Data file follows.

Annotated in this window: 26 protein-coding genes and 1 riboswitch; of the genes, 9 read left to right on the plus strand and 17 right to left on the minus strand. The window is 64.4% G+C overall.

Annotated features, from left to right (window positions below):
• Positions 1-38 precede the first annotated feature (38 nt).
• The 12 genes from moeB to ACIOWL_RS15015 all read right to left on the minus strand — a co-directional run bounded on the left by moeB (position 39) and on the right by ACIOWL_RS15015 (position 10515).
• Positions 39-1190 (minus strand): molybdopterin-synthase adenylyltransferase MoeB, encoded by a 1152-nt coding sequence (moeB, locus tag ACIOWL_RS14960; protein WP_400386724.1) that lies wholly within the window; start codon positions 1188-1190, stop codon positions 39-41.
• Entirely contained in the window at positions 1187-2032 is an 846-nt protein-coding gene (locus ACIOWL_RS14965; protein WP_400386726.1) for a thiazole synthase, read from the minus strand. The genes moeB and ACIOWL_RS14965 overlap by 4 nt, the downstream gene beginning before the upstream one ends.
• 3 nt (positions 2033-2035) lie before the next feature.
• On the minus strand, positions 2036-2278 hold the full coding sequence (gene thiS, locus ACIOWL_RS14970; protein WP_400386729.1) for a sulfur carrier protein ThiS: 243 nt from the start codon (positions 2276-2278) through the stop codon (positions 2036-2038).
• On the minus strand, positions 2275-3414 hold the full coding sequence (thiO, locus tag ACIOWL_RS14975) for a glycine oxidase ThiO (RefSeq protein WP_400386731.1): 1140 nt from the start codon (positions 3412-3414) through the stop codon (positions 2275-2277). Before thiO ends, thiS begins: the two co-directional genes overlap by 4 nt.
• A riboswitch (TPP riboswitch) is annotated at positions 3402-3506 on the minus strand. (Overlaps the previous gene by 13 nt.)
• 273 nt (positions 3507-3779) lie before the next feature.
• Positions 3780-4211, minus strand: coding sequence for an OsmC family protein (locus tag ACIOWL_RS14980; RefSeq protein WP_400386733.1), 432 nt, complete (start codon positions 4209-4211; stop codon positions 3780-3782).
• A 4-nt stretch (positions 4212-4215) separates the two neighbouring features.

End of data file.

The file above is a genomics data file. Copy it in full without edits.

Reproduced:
Annotated in this window: 26 protein-coding genes and 1 riboswitch; of the genes, 9 read left to right on the plus strand and 17 right to left on the minus strand. The window is 64.4% G+C overall.

Annotated features, from left to right (window positions below):
• Positions 1-38 precede the first annotated feature (38 nt).
• The 12 genes from moeB to ACIOWL_RS15015 all read right to left on the minus strand — a co-directional run bounded on the left by moeB (position 39) and on the right by ACIOWL_RS15015 (position 10515).
• Positions 39-1190 (minus strand): molybdopterin-synthase adenylyltransferase MoeB, encoded by a 1152-nt coding sequence (moeB, locus tag ACIOWL_RS14960; protein WP_400386724.1) that lies wholly within the window; start codon positions 1188-1190, stop codon positions 39-41.
• Entirely contained in the window at positions 1187-2032 is an 846-nt protein-coding gene (locus ACIOWL_RS14965; protein WP_400386726.1) for a thiazole synthase, read from the minus strand. The genes moeB and ACIOWL_RS14965 overlap by 4 nt, the downstream gene beginning before the upstream one ends.
• 3 nt (positions 2033-2035) lie before the next feature.
• On the minus strand, positions 2036-2278 hold the full coding sequence (gene thiS, locus ACIOWL_RS14970; protein WP_400386729.1) for a sulfur carrier protein ThiS: 243 nt from the start codon (positions 2276-2278) through the stop codon (positions 2036-2038).
• On the minus strand, positions 2275-3414 hold the full coding sequence (thiO, locus tag ACIOWL_RS14975) for a glycine oxidase ThiO (RefSeq protein WP_400386731.1): 1140 nt from the start codon (positions 3412-3414) through the stop codon (positions 2275-2277). Before thiO ends, thiS begins: the two co-directional genes overlap by 4 nt.
• A riboswitch (TPP riboswitch) is annotated at positions 3402-3506 on the minus strand. (Overlaps the previous gene by 13 nt.)
• 273 nt (positions 3507-3779) lie before the next feature.
• Positions 3780-4211, minus strand: coding sequence for an OsmC family protein (locus tag ACIOWL_RS14980; RefSeq protein WP_400386733.1), 432 nt, complete (start codon positions 4209-4211; stop codon positions 3780-3782).
• A 4-nt stretch (positions 4212-4215) separates the two neighbouring features.